MINISTERS are to ban the use of calculators in maths tests for 11-year-olds after warning that pupils are becoming too reliant on them at too young an age.
The Government said the country’s schools would be joining higher performing education systems such as Hong Kong or Massachusetts in the United States in restricting the use of calculators.
Currently 98 per cent of 10-year-olds use the devices in maths lessons in this country compared with an international average of 46 per cent, the Department for Education (DfE) said.
Education and Childcare Minister Elizabeth Truss has announced that calculators will be banned in maths standard assessment tests (Sats) for 11-year-olds from 2014.
She warned that pupils were using calculators too much too soon at primary school – the current curriculum suggests introducing them for pupils aged seven.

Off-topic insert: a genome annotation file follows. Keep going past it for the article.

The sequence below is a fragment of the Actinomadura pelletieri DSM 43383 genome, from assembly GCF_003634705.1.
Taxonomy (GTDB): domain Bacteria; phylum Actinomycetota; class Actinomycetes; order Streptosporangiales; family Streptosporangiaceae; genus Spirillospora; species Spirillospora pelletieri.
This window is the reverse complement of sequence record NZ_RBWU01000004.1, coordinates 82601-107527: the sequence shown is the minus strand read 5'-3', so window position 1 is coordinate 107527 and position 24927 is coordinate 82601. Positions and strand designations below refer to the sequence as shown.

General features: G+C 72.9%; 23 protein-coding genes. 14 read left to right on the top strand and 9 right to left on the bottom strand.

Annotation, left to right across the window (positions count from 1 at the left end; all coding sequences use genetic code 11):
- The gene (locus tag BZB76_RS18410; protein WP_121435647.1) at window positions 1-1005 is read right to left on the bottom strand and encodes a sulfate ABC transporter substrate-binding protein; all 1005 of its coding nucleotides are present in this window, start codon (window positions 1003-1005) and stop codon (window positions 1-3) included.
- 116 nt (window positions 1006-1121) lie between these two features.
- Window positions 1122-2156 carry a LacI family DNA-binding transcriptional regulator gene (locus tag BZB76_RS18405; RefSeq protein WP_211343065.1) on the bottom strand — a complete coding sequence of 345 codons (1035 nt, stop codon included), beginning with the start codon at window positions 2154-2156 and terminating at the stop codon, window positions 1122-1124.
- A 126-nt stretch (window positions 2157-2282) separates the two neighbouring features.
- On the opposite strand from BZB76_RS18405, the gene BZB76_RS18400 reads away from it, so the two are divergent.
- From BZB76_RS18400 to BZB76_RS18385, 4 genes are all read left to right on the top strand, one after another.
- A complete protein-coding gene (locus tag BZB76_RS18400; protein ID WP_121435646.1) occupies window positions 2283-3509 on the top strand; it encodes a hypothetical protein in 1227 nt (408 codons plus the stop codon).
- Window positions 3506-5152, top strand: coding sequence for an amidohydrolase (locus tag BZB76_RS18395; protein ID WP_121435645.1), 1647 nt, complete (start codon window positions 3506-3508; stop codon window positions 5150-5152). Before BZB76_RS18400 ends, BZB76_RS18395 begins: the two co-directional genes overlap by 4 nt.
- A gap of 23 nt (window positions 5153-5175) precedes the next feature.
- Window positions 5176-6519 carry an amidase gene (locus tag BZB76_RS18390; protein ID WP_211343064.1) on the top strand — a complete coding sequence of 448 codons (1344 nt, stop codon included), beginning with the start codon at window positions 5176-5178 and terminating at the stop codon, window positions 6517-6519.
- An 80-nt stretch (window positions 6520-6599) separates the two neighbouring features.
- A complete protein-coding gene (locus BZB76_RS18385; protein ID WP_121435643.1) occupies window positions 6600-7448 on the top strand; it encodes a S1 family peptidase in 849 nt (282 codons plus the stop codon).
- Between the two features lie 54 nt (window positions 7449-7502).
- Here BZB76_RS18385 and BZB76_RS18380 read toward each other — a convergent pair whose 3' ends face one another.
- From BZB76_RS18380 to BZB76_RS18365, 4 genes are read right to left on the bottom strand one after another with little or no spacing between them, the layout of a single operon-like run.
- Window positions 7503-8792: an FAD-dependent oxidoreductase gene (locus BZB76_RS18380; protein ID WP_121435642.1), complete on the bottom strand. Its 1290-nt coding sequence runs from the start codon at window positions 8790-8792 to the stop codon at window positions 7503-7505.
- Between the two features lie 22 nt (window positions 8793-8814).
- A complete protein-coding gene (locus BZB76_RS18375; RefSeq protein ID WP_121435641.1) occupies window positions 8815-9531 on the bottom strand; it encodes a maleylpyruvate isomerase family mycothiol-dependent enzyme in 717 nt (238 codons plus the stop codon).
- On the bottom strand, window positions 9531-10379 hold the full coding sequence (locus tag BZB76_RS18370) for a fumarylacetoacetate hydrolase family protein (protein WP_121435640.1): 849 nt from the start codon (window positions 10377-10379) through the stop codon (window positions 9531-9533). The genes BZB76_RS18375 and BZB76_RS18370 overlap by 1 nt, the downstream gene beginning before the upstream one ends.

The draft primary programme of study published last June said they should not be introduced until late primary school.
The Government said that as a result of a reliance on calculators children were not getting the rigorous grounding in mental and written arithmetic they needed to progress.
The announcement was made as new figures show almost 3,000 Sats test results were challenged by primary schools this year.
The statistics, published by the DfE, show a sharp fall in the numbers of reading and maths papers sent back for review by schools.
In total, 2,197 reviews of the English reading papers taken by 11-year-olds were requested, along with 752 reviews of maths tests
Last year, there were 7,176 reviews requests for reading and 1,302 for maths.
A DfE spokeswoman said: “It is good that schools submitted fewer test scripts for review in maths and reading in 2012 – and that just 0.1 per cent of more than one million papers marked this year received a level change after a review.”